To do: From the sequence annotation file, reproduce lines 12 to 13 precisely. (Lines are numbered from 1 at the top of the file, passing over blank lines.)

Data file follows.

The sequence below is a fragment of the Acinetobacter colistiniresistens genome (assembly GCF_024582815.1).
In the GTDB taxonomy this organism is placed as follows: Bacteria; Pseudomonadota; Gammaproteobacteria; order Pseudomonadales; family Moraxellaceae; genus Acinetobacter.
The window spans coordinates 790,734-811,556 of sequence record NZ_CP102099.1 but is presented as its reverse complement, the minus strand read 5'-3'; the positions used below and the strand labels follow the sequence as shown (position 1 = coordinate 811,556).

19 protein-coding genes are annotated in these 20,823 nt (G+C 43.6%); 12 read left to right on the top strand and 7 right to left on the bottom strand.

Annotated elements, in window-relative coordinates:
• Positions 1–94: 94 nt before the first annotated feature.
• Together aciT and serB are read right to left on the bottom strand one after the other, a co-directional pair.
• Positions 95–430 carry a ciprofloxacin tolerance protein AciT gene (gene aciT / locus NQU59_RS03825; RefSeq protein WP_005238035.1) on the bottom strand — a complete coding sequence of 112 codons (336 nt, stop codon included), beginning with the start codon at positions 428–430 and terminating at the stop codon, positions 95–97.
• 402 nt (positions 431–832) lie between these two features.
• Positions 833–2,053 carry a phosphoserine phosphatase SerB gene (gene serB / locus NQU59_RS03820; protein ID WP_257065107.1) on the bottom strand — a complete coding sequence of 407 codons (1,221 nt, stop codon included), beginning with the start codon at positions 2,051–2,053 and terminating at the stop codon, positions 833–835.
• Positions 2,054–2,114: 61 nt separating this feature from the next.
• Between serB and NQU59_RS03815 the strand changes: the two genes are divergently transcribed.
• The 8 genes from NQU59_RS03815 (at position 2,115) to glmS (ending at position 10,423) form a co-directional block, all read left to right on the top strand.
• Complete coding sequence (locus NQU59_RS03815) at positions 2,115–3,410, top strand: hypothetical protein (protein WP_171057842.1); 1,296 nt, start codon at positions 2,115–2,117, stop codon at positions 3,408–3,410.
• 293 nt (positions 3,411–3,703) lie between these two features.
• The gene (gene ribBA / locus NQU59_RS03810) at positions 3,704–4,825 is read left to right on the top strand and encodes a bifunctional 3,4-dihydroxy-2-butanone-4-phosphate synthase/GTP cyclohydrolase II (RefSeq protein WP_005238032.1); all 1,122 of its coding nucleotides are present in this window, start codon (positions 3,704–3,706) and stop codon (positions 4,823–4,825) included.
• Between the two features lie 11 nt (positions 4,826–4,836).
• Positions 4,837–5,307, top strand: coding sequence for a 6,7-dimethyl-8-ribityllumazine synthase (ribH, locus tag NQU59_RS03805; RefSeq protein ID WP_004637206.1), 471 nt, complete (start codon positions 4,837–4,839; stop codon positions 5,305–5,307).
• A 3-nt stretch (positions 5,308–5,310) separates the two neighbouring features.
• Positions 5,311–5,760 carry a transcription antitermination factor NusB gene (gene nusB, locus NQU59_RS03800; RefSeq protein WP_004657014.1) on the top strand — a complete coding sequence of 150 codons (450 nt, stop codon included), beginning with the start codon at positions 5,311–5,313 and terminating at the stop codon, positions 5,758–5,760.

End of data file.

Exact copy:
• Between serB and NQU59_RS03815 the strand changes: the two genes are divergently transcribed.
• The 8 genes from NQU59_RS03815 (at position 2,115) to glmS (ending at position 10,423) form a co-directional block, all read left to right on the top strand.